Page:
Lifelong dancer celebrates a century

‘My girls are good to me,’ says Provo

One of the conditions for scheduling an interview with Clifford Provo, who turns 100 on Sept. 23, is that it can’t interfere with his happy hour.

Provo doesn’t miss Wednesday happy hour for anything, not even the Peace Arch News.

But it’s not the booze that lures the veteran into the Sunnyside Manor common area – he explained that he no longer drinks alcohol – it’s the dance floor.

Provo has been cutting up the floor his whole life. In fact, that’s how he met his late wife Norma, who he was married to for 72 years.

Admittedly slower on his feet – compared to his younger years – nowadays, Provo says, he prefers to dance the waltz.

He requested a band at his birthday party, to be held at White Rock Curling Club on Saturday. His daughter Linda Olrich said her papa has about 50 woman lined up waiting for a waltz.

“Some of them said ‘I’d come if you promise to dance with me.’ I don’t know how many I can get to dance with,” Provo said.

Born to a grain-farming family outside of Humboldt, Sask., Provo is a third-generation Canadian. He has three daughters (Linda, Connie and Cynthia), six grandchildren and 11 great-grandchildren.

Provo spent 25 years as a firefighter with the Royal Canadian Air Force, a job that he got offered through a chance encounter.

He was selling soda at a canteen when a suppler dropped by and offered him an extra 24 pops to sell on the side.

“Shortly after, the officer came to pick up the money. I told him that a guy gave me an extra 24. He said, ‘you’re such an honest man. I’ve been looking for a firefighter that’s honest, would you like to be?”

Provo accepted the offer.

“He said, you go to the fire hall. I’ll phone that you’re coming. I went to the fire hall and it was beautiful.”

Walking into that fire hall for the first time, Provo said, is one of his cherished memories.

“I walked in the fire hall and everything looked so nice and spotless. I was glad to be a firefighter.”

Provo retired from the air force in 1968, and got a job “right away” as a prison guard at a now-closed correctional facility in Nordegg, Alta., where he worked for a dozen years.

He’s called Surrey home for the past 16 years, and spent the last six living at Sunnyside Manor in the south end.

“I like to live to see my kids and I’m lucky all three live close, I see them often. They can walk here, they’re close,” he said. “I think that’s what keeps me going. If I didn’t have them, I couldn’t do it.”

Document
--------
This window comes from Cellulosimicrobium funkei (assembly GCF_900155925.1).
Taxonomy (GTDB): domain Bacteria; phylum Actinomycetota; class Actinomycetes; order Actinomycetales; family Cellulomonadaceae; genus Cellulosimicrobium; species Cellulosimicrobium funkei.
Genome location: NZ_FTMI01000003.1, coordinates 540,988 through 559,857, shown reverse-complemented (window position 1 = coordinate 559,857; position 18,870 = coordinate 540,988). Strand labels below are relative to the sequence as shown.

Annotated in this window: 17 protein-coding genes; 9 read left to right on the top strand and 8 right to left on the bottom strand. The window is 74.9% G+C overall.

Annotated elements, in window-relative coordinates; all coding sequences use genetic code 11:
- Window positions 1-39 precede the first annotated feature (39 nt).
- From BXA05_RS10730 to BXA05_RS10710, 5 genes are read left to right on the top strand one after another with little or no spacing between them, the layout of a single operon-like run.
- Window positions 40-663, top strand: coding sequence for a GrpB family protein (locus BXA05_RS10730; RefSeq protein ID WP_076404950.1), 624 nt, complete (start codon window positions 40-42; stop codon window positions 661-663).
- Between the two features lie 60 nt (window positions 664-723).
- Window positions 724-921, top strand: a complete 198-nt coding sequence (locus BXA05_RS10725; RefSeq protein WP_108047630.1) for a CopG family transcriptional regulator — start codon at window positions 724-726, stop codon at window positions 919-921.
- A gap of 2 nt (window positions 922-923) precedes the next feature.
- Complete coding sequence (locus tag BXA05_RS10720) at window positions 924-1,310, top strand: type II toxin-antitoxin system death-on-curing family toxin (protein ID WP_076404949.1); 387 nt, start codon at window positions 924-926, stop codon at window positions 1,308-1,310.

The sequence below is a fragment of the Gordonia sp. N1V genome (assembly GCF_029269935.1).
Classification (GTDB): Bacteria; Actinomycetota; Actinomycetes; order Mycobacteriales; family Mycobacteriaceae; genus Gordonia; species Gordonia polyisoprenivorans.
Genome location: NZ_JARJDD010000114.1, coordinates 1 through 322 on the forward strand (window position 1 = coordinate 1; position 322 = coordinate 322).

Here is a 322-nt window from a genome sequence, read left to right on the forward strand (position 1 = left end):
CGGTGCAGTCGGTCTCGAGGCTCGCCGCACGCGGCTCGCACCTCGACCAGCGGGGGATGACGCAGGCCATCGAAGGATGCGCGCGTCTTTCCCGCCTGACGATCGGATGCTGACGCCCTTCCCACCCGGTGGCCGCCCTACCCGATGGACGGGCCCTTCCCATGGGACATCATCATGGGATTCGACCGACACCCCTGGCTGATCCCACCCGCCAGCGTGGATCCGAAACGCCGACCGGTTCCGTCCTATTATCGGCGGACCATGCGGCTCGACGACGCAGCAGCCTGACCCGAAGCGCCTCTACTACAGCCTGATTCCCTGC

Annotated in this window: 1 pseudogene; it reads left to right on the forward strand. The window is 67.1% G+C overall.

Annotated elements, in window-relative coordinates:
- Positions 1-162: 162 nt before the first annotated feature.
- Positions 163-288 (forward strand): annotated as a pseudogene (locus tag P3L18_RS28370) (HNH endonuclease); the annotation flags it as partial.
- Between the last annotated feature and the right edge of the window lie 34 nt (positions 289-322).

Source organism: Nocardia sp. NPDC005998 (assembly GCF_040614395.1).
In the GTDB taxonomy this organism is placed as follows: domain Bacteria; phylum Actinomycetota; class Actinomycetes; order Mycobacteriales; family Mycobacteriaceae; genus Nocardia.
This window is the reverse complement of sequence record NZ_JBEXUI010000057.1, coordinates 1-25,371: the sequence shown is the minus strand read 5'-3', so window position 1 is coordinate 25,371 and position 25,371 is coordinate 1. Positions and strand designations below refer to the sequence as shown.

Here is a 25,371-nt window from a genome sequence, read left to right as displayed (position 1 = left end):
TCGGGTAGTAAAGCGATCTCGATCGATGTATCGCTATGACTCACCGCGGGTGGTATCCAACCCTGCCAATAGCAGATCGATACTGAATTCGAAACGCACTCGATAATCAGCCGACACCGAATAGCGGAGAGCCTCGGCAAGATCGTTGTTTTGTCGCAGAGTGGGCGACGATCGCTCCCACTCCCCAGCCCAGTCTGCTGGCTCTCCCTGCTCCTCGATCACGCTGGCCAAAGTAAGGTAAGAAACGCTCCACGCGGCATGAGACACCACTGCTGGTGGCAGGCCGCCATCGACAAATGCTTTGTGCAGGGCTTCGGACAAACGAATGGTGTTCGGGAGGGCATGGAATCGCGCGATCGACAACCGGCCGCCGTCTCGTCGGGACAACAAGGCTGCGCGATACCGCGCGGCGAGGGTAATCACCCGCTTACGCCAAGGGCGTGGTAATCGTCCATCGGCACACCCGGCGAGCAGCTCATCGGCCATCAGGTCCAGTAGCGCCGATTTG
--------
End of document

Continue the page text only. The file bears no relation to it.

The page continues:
Raising three girls, he said, was “pretty good,” adding that Linda, the middle child, was the “hardest one to raise.”

“At night, she would cry and I would shake the crib. And then start slowing up and slowing up.”

When he stopped shaking the crib, the crying would start again, he added.

“Then I would shake it again. You couldn’t walk with her, you had to run.”

If there’s one thing Provo can count on, it’s sharing a hug and a kiss with his daughters every Wednesday at 4 p.m.

“My girls are good to me.”

Just Posted

Ambulance response time concerns White Rock resident

Ambulance arrives 22 minutes after call for service

World Water Day celebrated in South Surrey

City of White Rock manager of utilities Saad Jasim to give a presentation on water Monday

Delta asking for joint provincial-federal review of ‘cashless casinos’

Call for system to prevent money laundering comes as construction is set to begin on Ladner casino

Delta needs education about racism, says new committee

Deltassist’s new Organizing Against Racism and Hate committee held a pair of forums last week

Hands Against Racism takes over Surrey City Hall

Event included music, dance; two people received awards

STRONG, PERSEVERING AND PROUD: Surrey Pride celebrates 20 years with biggest party yet

PART ONE: A special series on the past, present and future of our LGBTQ+ community

Bobrovsky perfect as Blue Jackets blank Canucks 5-0

Vancouver shut out for 10th time this season

Fundraising campaign launched for man caught in SilverStar avalanche

In only two days, the GoFundMe surpassed its $15,000 goal

Terror at sea: Helicopter rescues frightened cruise passengers in Norway

The Viking Sky cruise ship was carrying 1,300 passengers and crew when it experienced engine trouble

Search and rescue team helicopters injured climber from B.C. provincial park

A 30-year-old woman suffered a suspected lower-limb fracture in Skaha Bluffs Provincial Park

DOJ: Trump campaign did not co-ordinate with Russia in 2016

Attorney General William Barr said special counsel “does not exonerate” Trump of obstructing justice

Trudeau in Vancouver to support Tamara Taggart at Liberal nomination event

The former broadcaster is seeking the nomination for the Vancouver Kingsway riding

Trudeau calls May 6 byelection for B.C. riding of Nanaimo-Ladysmith

The riding opened up when Sheila Malcolmson resigned in January

B.C. VIEWS: The hijacking of our education system gathers speed

Children taught to strike and shout fringe far-left demands

Most Read